Need for Speed: WPEngine vs Liquid Web

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Background

I decided today that it’s time to upgrade my servers. Load times make a significant impact on SEO. If your website loads too slowly (anything above 2 seconds is not good and above 6 seconds is way too slow), the user gets impatient, clicks the back button and this tells Google that you don’t provide a very good user experience. Not good for you because that means lower search ranking. I have affiliate websites where organic search results from Google is the primary driver of traffic. I haven’t counted but I probably have close to 100 websites that are hosted with Liquid Web and some of the websites are becoming a bit more sluggish than what I would have liked. My better affiliate sites earn a few thousand dollars per month and I’ve noticed some drop in rank. I don’t expect speed to be the silver bullet but my guess is that it’s going to make a difference, not to mention the improved user experience.

Now I’ve been with Liquid Web for over 2 years now and my monthly billing is at $129. I use their managed VPS solution with SSD Hard Drive and rolling back ups (it came in very handy when one of my developers made a catastrophic error). I came directly from Dreamhost (which I still use for small HTML sites) originally out of frustration that they had terrible uptime (shared servers were down for hours or even days at a time). If you’re still with Dreamhost and you have an intention of running a serious business, I would migrate away.

Search for a Solution

I also used WP Engine for a few years but ultimately cancelled because they had a lot of restrictions in place (e.g. you can’t install a lot of popular WP plugins and having to constantly look for ways around it was quite annoying). However, ultimately being happy with their speed and service, and being known as the fastest kid on the block, I thought I’d give them a shot again for one of the main affiliate website which is run on WordPress (WP Engine is a WP only hosting company).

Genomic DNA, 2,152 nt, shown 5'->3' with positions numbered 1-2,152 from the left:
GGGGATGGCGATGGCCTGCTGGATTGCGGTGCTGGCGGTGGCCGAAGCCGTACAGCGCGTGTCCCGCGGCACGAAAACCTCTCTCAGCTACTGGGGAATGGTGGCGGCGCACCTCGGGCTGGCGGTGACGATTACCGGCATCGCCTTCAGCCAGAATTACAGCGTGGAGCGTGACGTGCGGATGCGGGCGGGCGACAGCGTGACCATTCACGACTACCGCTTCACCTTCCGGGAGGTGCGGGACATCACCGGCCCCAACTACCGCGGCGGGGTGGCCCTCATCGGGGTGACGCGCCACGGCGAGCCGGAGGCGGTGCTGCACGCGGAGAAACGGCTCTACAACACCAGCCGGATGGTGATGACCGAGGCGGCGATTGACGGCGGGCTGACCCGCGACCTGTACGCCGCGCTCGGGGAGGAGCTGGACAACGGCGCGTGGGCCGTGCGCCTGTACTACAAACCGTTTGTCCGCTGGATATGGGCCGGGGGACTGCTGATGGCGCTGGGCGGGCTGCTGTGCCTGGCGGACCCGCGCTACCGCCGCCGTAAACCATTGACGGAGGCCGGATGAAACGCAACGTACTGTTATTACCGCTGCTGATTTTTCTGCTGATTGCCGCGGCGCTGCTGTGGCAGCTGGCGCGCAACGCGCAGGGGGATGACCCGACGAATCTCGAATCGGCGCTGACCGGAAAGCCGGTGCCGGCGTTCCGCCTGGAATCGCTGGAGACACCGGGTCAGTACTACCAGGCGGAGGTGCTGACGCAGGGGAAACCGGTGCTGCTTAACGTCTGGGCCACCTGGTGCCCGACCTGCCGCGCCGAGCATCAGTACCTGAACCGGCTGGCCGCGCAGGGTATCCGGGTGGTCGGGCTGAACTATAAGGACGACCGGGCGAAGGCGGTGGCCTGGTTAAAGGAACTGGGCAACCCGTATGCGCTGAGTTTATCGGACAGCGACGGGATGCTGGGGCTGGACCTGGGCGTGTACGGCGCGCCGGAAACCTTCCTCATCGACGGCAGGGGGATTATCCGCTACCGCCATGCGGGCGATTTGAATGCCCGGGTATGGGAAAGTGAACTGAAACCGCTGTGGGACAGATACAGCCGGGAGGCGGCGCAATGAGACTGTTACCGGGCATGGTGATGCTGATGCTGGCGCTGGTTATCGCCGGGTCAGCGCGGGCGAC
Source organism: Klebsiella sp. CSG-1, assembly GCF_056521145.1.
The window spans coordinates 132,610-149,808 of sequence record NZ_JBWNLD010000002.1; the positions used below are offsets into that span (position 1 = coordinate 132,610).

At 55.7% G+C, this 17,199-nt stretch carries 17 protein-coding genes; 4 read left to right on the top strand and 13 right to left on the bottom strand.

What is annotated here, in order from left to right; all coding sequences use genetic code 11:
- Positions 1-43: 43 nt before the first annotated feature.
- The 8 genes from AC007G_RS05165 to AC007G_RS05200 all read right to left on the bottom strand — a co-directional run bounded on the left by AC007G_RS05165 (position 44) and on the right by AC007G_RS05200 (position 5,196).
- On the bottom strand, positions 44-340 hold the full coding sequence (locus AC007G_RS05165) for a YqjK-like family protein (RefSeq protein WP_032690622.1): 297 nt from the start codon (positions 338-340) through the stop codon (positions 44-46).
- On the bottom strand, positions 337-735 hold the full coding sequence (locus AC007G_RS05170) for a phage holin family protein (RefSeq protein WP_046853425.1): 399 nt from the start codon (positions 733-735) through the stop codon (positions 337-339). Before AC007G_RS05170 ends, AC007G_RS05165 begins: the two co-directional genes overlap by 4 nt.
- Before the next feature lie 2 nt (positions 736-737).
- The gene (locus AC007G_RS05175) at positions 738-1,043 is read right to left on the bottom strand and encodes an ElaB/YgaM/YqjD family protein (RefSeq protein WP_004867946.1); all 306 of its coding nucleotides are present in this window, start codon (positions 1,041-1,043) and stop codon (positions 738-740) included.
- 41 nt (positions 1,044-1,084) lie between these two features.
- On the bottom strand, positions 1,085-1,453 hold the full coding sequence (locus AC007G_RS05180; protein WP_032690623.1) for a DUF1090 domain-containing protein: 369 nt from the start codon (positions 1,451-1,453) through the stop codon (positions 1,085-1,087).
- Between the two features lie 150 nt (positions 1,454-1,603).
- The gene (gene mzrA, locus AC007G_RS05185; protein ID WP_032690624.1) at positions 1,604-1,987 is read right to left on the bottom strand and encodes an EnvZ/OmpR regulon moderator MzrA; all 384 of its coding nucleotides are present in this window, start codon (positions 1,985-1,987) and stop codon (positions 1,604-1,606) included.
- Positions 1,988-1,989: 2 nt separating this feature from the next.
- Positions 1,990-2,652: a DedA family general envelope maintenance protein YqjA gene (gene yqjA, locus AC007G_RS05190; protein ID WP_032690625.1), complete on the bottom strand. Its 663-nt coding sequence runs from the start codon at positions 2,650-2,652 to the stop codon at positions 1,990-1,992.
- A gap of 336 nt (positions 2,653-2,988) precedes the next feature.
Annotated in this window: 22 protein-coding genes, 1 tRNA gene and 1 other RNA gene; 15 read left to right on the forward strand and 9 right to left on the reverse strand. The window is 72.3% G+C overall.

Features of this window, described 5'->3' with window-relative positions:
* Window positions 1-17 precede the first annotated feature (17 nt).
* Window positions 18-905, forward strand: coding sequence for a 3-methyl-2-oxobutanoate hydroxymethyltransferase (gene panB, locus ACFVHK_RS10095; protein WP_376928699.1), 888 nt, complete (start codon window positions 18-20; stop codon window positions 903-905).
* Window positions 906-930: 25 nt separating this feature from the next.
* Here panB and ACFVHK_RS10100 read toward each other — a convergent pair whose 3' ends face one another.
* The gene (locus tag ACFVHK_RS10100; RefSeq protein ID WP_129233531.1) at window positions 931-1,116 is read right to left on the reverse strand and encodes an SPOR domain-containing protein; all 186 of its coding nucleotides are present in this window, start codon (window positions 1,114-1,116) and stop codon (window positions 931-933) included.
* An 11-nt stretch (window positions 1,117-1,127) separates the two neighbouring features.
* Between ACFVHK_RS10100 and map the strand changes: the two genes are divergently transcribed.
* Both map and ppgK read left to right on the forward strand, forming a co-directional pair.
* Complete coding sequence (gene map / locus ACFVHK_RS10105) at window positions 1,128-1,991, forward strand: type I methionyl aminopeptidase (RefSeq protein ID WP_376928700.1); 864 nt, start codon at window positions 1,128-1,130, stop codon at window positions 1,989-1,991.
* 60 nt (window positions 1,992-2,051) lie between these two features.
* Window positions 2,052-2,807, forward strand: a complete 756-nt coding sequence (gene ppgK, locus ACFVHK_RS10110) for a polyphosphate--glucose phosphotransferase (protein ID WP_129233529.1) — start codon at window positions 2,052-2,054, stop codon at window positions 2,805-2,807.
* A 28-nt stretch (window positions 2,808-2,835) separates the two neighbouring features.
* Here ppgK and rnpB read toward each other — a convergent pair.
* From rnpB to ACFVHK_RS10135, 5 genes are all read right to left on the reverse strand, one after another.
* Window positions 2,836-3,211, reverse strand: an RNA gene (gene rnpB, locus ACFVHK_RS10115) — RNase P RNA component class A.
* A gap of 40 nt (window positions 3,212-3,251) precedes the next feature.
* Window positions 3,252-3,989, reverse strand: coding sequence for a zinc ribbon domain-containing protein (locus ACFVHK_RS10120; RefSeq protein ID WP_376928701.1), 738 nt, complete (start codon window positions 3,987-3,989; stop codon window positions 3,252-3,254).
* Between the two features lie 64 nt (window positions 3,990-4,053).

I decided to check out the pricing page of WP Engine and it seems to have largely remained the same if I remember correctly.

A “personal” install is $29/month. You get 1 installation (one website), 25k visits, 10 GB storage, and you’re on a shared server (better to get dedicated but more difficult at this price point unless you get an unmanaged VPS). I would want CDN added which is an extra $19.95 per month — that means $48.95 in total.

“Professional” is $99/month. You get 10 installations, 100k visits, 20 GB storage, and you’re still on a shared server.

While chatting with a customer rep on WP Engine’s website, I discover that they don’t do the migration for you. At $50/month for just 1 install, it seems like something that they should do and doing a WP transfer is usually quite straightforward. This is something that Liquid Web does for you for free and for multiple websites. I didn’t want to do the migration myself so that was a bit of a deal breaker.

This is when I started to do some research and I discover that WP Engine is not as good as they’re hyped up to be (though their marketing deserves a good amount of credit). They’re actually more like somewhere in the middle and their pricing is ultimately not very competitive.

Going Back Where I Started

I decided to check with Liquid Web to see what solutions they had for CDN which runs on Akamai. The lowest pricing starts at $100/month for 1 TB of monthly data and it goes up to $8k per month for 100 TB of monthly data transfers. 1 TB for me is enough and I figure that $100 spread across 70-80 websites makes it quite a good deal.

In the end, I added the $100 CDN option for Liquid Web. If you would like any updates about this, please subscribe!

2 Comments
  • Kevin Ohashi
    June 17, 2015

    Rui,

    Glad you found my performance testing helpful. Since you’re running a VPS you actually have a lot of options in terms of speeding things up. The biggest would be adding some caching layers. You can basically do what WPEngine and other managed hosts do in most cases. The biggest performance gain would be adding some type of reverse proxy server (cache). The two most popular being Varnish and Nginx. You can also add other caches like Memcached to cache objects. There are some PHP caches (APC) or OpCode cache built into php5.5. Just a few thoughts on how you can get more out of your existing server. It’s probably not the hardware that’s slow, it’s generally the software 🙂

    • Rui Zhi
      June 18, 2015

      Cool, thanks Kevin! I’ll take a deeper look into those 😀

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